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Revisting the Konica C35 AF2

Revisting the Konica C35 AF2


Konica C35 AF2 35mm Autofocus Film Camera Review

The Konica C35 AF2 is a 35mm autofocus film camera that was released in 1983. It is a small, lightweight camera that is easy to use and makes great photos.


  • 38mm f/2.8 lens
  • Programed leaf shutter with speeds of 1/60, 1/125, and 1/250
  • Fully automatic exposure
  • ISO sensitivities from 25 to 400
  • Manual ISO setting
  • Brightline viewfinder with underexposure warning light and parallax correction lines
  • Built-in flash with Guide Number 14
  • Self-timer
  • Manual film advance and rewind


The Konica C35 AF2 is a great camera for anyone who wants to get into film photography. It is easy to use, makes great photos, and is affordable.

The autofocus system works quickly and accurately, and the lens is sharp. The camera is also very compact and lightweight, making it easy to carry with you wherever you go.

I tested the Konica C35 AF2 with a roll of expired Kodak Max 400 film. The results were great, even though the film was over 10 years old. The negatives were a bit grainy, but this is to be expected with expired film.

Overall, I am very impressed with the Konica C35 AF2. It is a great camera for anyone who wants to get into film photography.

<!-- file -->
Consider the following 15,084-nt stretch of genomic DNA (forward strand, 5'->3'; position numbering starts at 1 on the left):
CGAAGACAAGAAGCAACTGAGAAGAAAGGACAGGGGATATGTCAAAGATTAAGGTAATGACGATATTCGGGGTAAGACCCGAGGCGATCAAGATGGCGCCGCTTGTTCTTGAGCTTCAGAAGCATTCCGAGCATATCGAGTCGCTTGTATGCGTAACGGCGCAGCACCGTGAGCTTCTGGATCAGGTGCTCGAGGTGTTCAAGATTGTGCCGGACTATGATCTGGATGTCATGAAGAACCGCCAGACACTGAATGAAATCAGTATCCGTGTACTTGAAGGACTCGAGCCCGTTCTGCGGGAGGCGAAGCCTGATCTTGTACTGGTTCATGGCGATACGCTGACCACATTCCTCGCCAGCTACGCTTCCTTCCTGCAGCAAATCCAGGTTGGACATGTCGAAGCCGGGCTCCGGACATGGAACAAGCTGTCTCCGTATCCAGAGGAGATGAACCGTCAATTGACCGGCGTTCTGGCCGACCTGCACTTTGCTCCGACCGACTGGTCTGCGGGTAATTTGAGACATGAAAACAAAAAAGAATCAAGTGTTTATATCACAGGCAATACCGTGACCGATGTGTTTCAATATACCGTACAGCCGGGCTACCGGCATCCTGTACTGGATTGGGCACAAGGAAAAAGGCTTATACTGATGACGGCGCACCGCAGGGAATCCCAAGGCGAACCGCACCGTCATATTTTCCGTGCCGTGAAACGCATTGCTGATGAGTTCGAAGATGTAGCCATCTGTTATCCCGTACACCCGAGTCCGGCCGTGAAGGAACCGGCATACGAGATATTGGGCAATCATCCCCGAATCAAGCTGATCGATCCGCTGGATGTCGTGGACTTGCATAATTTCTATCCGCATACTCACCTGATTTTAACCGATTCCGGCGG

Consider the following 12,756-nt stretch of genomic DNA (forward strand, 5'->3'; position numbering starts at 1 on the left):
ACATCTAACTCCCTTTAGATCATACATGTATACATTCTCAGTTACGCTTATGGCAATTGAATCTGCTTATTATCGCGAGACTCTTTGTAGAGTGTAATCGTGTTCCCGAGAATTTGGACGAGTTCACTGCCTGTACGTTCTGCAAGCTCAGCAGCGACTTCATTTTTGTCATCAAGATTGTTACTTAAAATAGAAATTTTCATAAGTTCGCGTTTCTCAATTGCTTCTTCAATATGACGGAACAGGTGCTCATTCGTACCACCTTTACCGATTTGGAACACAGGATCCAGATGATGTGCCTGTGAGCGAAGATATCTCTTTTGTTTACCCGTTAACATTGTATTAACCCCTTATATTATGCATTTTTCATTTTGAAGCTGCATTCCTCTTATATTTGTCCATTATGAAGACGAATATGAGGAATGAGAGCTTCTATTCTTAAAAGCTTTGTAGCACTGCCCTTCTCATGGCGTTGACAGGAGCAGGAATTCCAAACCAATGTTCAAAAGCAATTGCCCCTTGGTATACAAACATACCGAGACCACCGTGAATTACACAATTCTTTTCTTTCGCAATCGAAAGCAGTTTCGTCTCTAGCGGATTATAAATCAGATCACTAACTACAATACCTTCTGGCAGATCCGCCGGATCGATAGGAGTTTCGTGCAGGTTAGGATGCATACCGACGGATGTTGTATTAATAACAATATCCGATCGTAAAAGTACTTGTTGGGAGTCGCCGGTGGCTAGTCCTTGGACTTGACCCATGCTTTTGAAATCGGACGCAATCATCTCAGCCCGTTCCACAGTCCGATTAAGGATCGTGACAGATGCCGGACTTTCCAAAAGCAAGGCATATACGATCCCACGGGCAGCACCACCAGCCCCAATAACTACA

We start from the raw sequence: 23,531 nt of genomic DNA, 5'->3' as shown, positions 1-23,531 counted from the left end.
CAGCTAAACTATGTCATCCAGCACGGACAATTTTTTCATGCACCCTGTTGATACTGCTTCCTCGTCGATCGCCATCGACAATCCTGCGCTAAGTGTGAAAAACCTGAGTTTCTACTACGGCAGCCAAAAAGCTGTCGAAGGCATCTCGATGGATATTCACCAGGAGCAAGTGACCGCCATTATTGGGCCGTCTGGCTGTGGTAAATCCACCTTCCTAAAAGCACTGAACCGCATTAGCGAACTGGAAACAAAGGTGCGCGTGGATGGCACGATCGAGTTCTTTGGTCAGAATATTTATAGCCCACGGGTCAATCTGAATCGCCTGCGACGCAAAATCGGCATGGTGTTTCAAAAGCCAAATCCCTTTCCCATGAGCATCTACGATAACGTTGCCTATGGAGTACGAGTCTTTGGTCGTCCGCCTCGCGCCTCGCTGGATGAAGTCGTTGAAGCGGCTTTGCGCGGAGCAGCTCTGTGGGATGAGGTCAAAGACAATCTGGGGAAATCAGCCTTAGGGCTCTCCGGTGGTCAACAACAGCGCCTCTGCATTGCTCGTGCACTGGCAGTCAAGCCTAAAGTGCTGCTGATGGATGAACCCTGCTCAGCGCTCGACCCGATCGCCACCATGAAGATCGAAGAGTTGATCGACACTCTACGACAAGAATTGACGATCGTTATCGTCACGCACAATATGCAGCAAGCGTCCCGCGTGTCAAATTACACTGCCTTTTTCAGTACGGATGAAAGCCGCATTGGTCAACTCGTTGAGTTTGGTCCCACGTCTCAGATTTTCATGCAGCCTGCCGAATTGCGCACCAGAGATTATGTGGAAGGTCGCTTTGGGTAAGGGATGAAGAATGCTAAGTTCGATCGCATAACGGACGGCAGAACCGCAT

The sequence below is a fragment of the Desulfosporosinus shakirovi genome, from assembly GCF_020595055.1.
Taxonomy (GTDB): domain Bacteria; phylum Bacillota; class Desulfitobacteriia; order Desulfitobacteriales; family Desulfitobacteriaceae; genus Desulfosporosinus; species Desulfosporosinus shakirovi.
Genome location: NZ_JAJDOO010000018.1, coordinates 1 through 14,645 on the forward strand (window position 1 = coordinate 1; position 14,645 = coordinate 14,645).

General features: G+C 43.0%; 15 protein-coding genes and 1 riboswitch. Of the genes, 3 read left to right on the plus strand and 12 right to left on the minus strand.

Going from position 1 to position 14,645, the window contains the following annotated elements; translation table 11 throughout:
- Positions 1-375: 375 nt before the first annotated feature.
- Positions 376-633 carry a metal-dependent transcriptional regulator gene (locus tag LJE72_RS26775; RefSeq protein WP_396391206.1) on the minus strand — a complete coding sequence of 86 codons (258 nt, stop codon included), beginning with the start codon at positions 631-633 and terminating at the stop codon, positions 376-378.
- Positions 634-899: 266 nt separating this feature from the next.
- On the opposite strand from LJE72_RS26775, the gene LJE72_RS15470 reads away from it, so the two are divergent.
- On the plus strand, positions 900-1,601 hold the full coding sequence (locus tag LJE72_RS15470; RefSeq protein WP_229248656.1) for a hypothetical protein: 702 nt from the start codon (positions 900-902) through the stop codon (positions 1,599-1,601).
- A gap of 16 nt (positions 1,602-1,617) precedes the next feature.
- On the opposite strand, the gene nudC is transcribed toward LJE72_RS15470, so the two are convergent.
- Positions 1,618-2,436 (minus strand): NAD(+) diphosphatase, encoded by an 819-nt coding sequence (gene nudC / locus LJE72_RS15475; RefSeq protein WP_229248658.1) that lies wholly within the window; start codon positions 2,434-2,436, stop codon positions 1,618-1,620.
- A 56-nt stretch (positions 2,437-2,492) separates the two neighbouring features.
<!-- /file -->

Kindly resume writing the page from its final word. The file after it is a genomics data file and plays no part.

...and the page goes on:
• Small and lightweight
  • Easy to use
  • Autofocus
  • Built-in flash
  • Affordable


  • No focus lock
  • No tripod socket


The Konica C35 AF2 is a great camera for anyone who wants to get into film photography. It is easy to use, makes great photos, and is affordable.

Gear Review: Konica C35 AF2 35mm Autofocus Film Camera

The Konica C35 AF2 is the successor to the original C35 AF, history's first production autofocus camera. It uses the "Visitronic" passive autofocus system invented by Honeywell, which detects contrast inside the autofocus frame to achieve optimum focus--to put it simply. There's a lot of other science-y talk about it all over the internet so you can find that stuff elsewhere if you're interested.

The main difference between the original AF and the AF2 are said to be only cosmetic, and in use that seems to be largely true. The lens is a 38mm f/2.8, with a programed leaf shutter using three speeds: 1/60, 1/125, and 1/250. Exposure is fully automatic, and ISO sensitivities range from ISO 25 to 400. ISO speeds are set by turning a ring on the front assembly of the lens, and the set ISO speed will show in a small window at the bottom of the lens. The nice thing about being able to set ISO manually is that you can manually rate films differently from their DX codings.

Other more modern cameras will rate film automatically based on their DX codes--the silver/black patterns on the film cassettes. This can be useful if you're shooting with expired film, as I did in this test. I shot a roll of Kodak Max 400 expired in 2004--11 years beyond it's expiration date. The general rule is to overexpose one extra stop over the film's box speed to compensate for loss of sensitivity for every 10 years past its expiration date. So even though the film is rated at 400, I manually rated it at 200, and the results came out great. The negatives are a bit more grainy than fresh film, but this is to be expected with expired film.